Pontiac Motor Division’s release of the “The Judge” option package was made on Dec. 19, 1968. At first, “The Judge” came only in bright orange with tri-color striping, but it was later made available in the full range of colors that were available for other ’69 GTOs. Special standard features of The Judge package included a blacked-out radiator grille, Rally II wheels (minus bright trim rings), functional hood scoops and “The Judge” decals on the sides of the front fenders and “Ram Air” decals on the hood scoops. At the rear of the car there was a 60-inch wide “floating” deck lid airfoil with a “The Judge” decal emblem on the upper right-hand surface.
The standard “The Judge” engine was the Pontiac 400-cid/366-hp Ram Air III V-8. It came linked to a three-speed manual transmission with a floor-mounted Hurst T-handle shifter and a 3.55:1 rear axle. A total of 8,491 GTOs and Judges were sold with this engine and only 362 of them were convertibles. The more powerful 400-cid/370-hp Ram Air IV engine was installed in 759 cars in the same two lines and 59 of these cars were convertibles.
“The Judge” option was added to 6,725 GTO two-door hardtops and only 108 GTO ragtops. The editors of Car Life magazine whipped a Judge through the quarter-mile at 14.45 seconds and 97.8 mph. Supercars Annual covered the same distance in a Judge with Turbo Hydra-Matic transmission and racked up a run of 13.99 seconds at 107 mph.
Looking good at 50!
Jordan’s Judge turned the big 5-oh this year and the car looks great, but it wasn’t easy. The process took five years and actually started many years ago when Jan’s brother Al had it. “He had started to buy parts and quarter panels and a hood and different parts,” she recalled. “He wanted to restore it some day, so he was collecting things for it. So we had all those original parts from when he owned it, and we were able to use all that.”
The couple had a hard time deciding at first who to turn the project over to. “We had one place fly out to look at it, and when it came time to give us an estimate and they found out she had originally bought the car it was like, ‘Oh, so it has personal attachment,’ and there was no limit,” he said. “It had sentimental value so there was no limit to the price!”
“No one would really give us an estimate what it would cost,” Jan adds.
Finally, the couple settled on having a local shop serve as a sort of general contractor, “but there wasn’t just one shop that worked on it,” Cook says. “Lots of people were involved. Like we take the dash out and ship it to California, and another place would do the chrome. Most of the time it was done in places around Wisconsin.”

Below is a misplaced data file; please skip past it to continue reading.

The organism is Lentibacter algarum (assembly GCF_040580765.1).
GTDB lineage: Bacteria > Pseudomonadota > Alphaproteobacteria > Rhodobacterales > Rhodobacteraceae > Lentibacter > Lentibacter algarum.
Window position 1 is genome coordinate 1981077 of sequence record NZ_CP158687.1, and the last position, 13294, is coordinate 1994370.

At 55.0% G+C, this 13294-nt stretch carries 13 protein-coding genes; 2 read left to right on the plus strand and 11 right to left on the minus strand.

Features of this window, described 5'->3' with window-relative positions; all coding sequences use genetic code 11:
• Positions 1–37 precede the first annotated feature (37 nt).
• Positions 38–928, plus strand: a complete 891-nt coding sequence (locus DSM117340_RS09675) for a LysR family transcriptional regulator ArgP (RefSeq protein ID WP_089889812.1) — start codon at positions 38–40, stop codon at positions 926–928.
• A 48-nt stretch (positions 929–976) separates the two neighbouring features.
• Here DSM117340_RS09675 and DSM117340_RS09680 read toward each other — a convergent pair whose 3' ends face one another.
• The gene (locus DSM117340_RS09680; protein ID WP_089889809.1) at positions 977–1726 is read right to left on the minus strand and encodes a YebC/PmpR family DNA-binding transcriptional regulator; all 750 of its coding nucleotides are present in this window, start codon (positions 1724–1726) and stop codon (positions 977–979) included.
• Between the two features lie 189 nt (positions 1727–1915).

Cook also scavenged some parts himself from junkyards that were within driving distance. “We put air conditioning in it,” he pointed out. “I went down to Tigerton [Wis.] to a junkyard and took it out of another car myself. We replaced a lot of little things, like window cranks that were worn out and things like that.”
Jordan still has the original window sticker, which shows the car cost a grand total of $3,446.76 after showing up on the lot loaded with about a dozen options and accessories. Among them were a four-speed manual transmission with a console; flip-up headlamps; radio; power steering; heavy-duty battery; tinted glass; and front floor mats. One noteworthy option not on the car is the familiar hood tach, which Cook says frequently causes consternation among car show attendees. “I’d say six or seven times out of 10 you’ll hear somebody come up and say, ‘This is a clone. This isn’t a real Judge, it doesn’t have the hood tach.’ And I get up and go over and say “We know it’s original. She bought it new!’ But people don’t know you could get them without the hood tach.”
Few cars will get you noticed quicker than a bright orange ’69 Judge, with snazzy graphics, a big ol’ spoiler in the tail and a growling 400 V-8 under the hood. Jordan is probably used to the attention the car gets after so many years, but the car’s extroverted personality is a huge part of its enduring appeal.
“Even for the little kids, it’s a head turner. I do [enjoy it],” Cook says. “Compared to new cars, yeah, it’s a beast. There is no comparison — you know the long-throw four-speed compared to the close-mesh six-speed like in her  Mustang [laughs]. There’s no comparison. But it’s an old car.”
“We’ve put about 1,600 miles on it and we like to take it out. She wanted a trailer queen, but I said, ‘No, no, no! If we are going to put this much work into it, we’re going to use it.”
Unlike the day she went to shop for the car and had to learn to drive it, Jordan almost always has company in her Judge these days. “I don’t usually drive it now,” she says. “Roger always drives. I just ride along.”